When Google launched the Pixel and Pixel XL phones, it mentioned that the differences between the two phones was negligible aside from the fact that the Pixel XL features a phablet-sized display, a larger battery, better screen resolution and of course, a larger price tag. However, what the company failed to mention was that while the Pixel XL can be charged at 18W speeds, the smaller Pixel peaks at 15W, which may not be fast enough but the smaller battery in the latter compensates for it.
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It's pertinent to know what 15W and 18W charging speeds mean to smartphones. Modern smartphones come with quick charging capabilities but they can call themselves so only if they are rated either 15W or 18W, depending on battery sizes and capacities. 15W and 18W charging speeds are much faster than standard ones and ensure that phone batteries are saturated with a lot of power in a short amount of time, letting then run longer on 15-minute or 30-minute charges.
The news that the Pixel is capable of being charged at 15W and not 18W was revealed earlier today by Nathan K, a well-known Android device tester. "The 9v PDO of the OEM charger will never be used in normal operation. (Charger-cable-phone.) This means the Sailfish is functionally capped at 15w charging (5v/3a), not 18W as advertised. Furthermore, I have gathered data suggesting typical charging rates are in the 6.25w [actual] range (5v/1.25a)," he said.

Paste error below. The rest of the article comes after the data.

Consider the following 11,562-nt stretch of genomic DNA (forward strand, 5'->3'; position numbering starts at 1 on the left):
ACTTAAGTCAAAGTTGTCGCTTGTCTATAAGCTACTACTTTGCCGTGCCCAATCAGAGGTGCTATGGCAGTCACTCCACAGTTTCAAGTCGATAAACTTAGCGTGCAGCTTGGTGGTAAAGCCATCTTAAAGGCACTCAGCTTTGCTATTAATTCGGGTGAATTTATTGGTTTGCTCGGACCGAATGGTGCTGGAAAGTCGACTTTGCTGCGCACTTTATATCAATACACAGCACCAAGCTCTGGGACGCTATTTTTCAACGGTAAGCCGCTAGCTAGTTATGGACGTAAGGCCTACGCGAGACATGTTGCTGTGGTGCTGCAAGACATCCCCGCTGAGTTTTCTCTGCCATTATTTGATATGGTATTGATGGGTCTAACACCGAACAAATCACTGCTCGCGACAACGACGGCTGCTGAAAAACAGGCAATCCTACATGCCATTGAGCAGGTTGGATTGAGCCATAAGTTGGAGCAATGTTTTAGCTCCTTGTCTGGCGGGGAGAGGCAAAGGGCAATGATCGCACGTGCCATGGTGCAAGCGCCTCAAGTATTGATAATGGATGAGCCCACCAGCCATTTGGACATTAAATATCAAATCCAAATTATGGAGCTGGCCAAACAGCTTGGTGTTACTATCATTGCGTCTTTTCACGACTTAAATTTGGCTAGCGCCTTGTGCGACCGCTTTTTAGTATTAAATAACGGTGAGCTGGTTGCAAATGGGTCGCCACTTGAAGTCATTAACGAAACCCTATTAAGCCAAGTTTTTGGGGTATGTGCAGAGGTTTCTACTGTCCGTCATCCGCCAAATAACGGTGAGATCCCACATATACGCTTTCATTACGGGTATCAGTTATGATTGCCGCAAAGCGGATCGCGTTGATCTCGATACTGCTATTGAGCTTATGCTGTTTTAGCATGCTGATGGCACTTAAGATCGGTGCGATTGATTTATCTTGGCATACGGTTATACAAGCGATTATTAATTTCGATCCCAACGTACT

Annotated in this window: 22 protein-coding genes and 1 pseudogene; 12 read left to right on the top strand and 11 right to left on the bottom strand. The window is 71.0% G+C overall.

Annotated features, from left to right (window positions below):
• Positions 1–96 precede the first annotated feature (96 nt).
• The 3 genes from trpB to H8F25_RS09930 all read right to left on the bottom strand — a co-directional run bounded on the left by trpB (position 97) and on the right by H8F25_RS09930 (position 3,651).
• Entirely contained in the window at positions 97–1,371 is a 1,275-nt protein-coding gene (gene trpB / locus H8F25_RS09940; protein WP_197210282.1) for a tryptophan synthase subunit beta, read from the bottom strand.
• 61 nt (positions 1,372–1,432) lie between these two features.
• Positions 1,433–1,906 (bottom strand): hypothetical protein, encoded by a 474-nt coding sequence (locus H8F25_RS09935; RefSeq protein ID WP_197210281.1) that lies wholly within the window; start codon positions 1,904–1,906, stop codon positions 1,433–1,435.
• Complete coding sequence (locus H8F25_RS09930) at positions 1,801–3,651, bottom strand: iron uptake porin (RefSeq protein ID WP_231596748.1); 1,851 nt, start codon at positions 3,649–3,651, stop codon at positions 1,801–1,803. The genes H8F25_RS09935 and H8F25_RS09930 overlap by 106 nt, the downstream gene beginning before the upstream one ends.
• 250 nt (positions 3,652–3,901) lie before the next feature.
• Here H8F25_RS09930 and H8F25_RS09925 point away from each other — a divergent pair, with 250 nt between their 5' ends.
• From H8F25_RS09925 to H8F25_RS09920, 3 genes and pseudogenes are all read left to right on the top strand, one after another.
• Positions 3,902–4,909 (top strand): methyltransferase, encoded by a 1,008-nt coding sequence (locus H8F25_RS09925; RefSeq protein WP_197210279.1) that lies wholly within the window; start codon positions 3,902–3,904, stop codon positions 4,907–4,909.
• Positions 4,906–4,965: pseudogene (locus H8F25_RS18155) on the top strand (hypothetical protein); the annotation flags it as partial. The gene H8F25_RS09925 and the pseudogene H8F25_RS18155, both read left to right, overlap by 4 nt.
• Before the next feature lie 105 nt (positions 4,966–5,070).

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He added that 15W speed will charge the Pixel phone just as quickly as an 18W speed would charge the Pixel XL, but mentioned that Google misrepresented the facts when publishing details about the two phones. "I want to stress that the cap at 15w will likely have NO FUNCTIONAL IMPACT on the use of the Sailfish. At the same time, I feel there was a misrepresentation of the device's capabilities. To put it another way, when people purchase a V6 car they WANT a V6. Even if the V4 may get "about the same" performance, or have better mileage," he added.
Google subsequently admitted to the fact that Pixel charging will peak at 15W and said that mentioning that Pixel will charge at 18W was a marketing mistake. The 3W difference may amount to a lot of time wasted in charging if we talk about large phones or tablets, but for the Pixel with a 2,770 mAh battery, the difference doesn't amount to much.